3. There were no inns and hotels along the roads in the 17th century.


4. Many of the commercial hotels in Britain date from the period of the Industrial Revolution.


5. Many spa hotels still occupy their original premises.


6. The first professional hotel school in Switzerland was founded with the help of Theodor Baur.


Test 12. Hotel History (II)


Directions: (Questions 1—5).

Choose the one best answer to each question on the basis of what is stated or implied in the text. Mark the answer on your answer sheet.

Задания: (1—5)

Прочитайте текст и ответьте на вопросы, выбрав один из предложенных вариантов ответа. Отметьте Свой Выбор В Бланке Ответов.

United States

The most dramatic hotel development, however, took place in the United States, where inns started in seaports in the 17th century. As people moved inland, inns were built along the rivers and the post roads. One of the earliest inns was the Blue Anchor in Philadelphia (1682).

The first colonial post offices were established in 1710, and the inns multiplied and improved along the post roads. But guests often slept on the floor of the inn’s long room with a dozen or more travellers of both sexes, feet toward the fireplace and heads pillowed on rolled-up coats. Inn signs were pictorial because many of the colonial travellers could not read.

Resort hotels started early. One was built at Yellow Springs, Pa., after mineral springs were discovered there in 1722, and a hotel at York Sulphur Springs, Pa., opened in 1790. By 1830 Saratoga Springs, N. Y., had become the most fashionable watering place in the United States. Hot Springs, Va., got its start at about that time, as did White Sulphur Springs, W. Va., and the resort development at Niagara Falls. Long Branch Cape May and other towns along the New Jersey shore became popular resorts in the 1850s.

The hotel Tremont, opened in Boston in 1829, was the first truly luxurious hotel. It was the first to offer private bedrooms with locks on the doors; the first to have bellboys and room clerks. The Tremont was widely copied on the eastern sea-board and in Europe, but most especially in the American West, where the first building in each town was often a hotel.

Railroads had an enormous influence on hotel development; from the 1860s to the early 1920s most large hotels in major cities were built near railroad stations.

The 1920s set off the greatest hotel-building boom the United States had ever seen.

The initial effects of World War 11 were mostly negative. Most hotels lost half their staff within a year after the war’s start. But most hotels, fully booked and understaffed, had people sleeping in their public rooms. Profits were high but times were hard. A postwar hotel boom accompanied the growth of mass travel in the late 1950s and early 1960s.

The lodging industry continued to grow in the 1970s and 1980s, although the worldwide recession of the late 1980s and early 1990s put a virtual halt to hotel — and motel — building in many areas.

1. Where were the first inns built?

A along the rivers

B along the post roads

C by the sea

2. The Blue Anchor was the name of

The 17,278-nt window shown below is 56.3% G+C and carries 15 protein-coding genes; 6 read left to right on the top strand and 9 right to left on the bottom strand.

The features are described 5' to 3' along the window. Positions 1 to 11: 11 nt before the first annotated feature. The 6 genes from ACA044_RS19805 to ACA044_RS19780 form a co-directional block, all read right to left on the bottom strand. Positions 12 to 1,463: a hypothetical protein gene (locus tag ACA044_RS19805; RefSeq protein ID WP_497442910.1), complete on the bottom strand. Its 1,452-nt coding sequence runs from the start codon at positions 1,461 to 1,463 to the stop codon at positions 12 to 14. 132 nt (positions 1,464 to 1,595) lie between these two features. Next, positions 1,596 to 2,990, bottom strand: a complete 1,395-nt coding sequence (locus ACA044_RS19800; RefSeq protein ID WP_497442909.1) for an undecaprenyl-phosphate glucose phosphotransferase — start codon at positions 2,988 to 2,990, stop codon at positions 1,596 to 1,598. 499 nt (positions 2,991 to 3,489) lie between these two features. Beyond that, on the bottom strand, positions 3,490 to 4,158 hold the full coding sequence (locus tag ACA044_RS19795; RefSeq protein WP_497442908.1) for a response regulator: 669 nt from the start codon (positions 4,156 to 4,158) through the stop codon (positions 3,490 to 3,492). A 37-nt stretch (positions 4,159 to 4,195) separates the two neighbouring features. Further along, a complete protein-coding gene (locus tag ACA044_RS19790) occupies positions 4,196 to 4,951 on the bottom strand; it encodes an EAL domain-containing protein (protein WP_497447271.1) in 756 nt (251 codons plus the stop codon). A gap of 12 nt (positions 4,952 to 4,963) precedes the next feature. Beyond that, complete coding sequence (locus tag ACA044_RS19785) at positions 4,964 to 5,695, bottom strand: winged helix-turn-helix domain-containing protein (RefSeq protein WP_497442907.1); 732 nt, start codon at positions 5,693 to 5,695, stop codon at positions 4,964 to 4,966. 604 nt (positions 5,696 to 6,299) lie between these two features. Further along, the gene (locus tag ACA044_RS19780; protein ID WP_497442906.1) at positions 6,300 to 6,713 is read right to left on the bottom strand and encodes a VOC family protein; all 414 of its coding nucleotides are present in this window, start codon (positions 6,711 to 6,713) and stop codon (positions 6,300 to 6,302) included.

A the hotel B the seaport C the ship

3. What region of the USA became famous owing to its resorts in the 18th century?

A Panama Area

B Pennsylvania

C the New Jersey shore

4. What modern conveniences did the hotel Tremont offer?

A individual bathrooms

B en-suite bedrooms

C breakfast in bed

5. At the beginning of the 20lh century large hotels were situated

A on the sea-board

B at the railway stations

C in the capitals of the states


Directions: (Questions 6—16).

Test your vocabulary. Complete these sentences by using the correct word from the box. Use each word once only. There is an extra word which you do not need to use. There is an example at the beginning (0).

Задания: (6—16).

Закончите предложения, используя подходящее слово из рамки. Используйте каждое слово только один раз. В нача­ле задания дан пример (0). В рамке есть лишнее слово, ко­торое не нужно использовать.








The eastern sea-board


Railroad stations

The floor

The post roads

The growth

The rivers

The fireplace

Public rooms

(0) The most dramatic hotel development took place in The USA.

6. Inns were built along

7. The inns multiplied and improved along.

8. Guests often slept on, feet toward and heads pillowed on.

9. were pictorial because many of the colonial travellers could not read.

10. The hotel Tremont, opened in Boston in 1829, was the first hotel.

11. The Tremont was widely copied on and in.

12. had an enormous influence on hotel development.

13. From the 1860s to the early 1920s most large hotels in major cities were built near.

14. The initial effects of World War 11 were mostly.

15. Most hotels had people sleeping in their.

16. A postwar hotel boom accompanied

Of mass travel in the late 1950s and early 1960s.

Test 13

Directions: (Questions 1—15).

Read the text and choose the one best answer to each question on the basis of what is stated or implied in the text. Mark the answer on your answer sheet.

Задания: (I—15)

Прочитайте текст и ответьте на вопросы, следующие за текстом, выбрав один из предложенных вариантов от­вета. Отметьте свой выбор в бланке ответов.

Deep Waters

(after P G. Wodehouse)

It is said that there was a young man in Rome who won the admiration of the whole city by his ability as a swimmer. Peo­ple used to say “he swims like a fish” or “the strongest fish swim like him!”

George Callender was such a swimmer too. In his clothes he did not look unusual. But when he took off his clothes and entered the water a great change immediately took place. Oth­er men made a great noise and created tremendous waves around them: George moved through the sea as silently and as powerfully as a torpedo. When he swam people opened their mouths and forgot to close them.

George came to Marvis Bay on the sea-coast one evening in July. Marvis Bay is a pleasant place, visited by many tourists and people on vacation. The sand is clean and yellow, and there is a long pier, where visitors can enjoy walks in the sea air.

But now, at dinner-time, George was alone on the pier. The late sun shone on the blue water, but he did not look at the beauty around him. He could not: his mind was full of dark thoughts about the difficulties and disappointments of his young life. Because George was a writer, an author, a dramatist. How happy he had been when his play was accepted for production!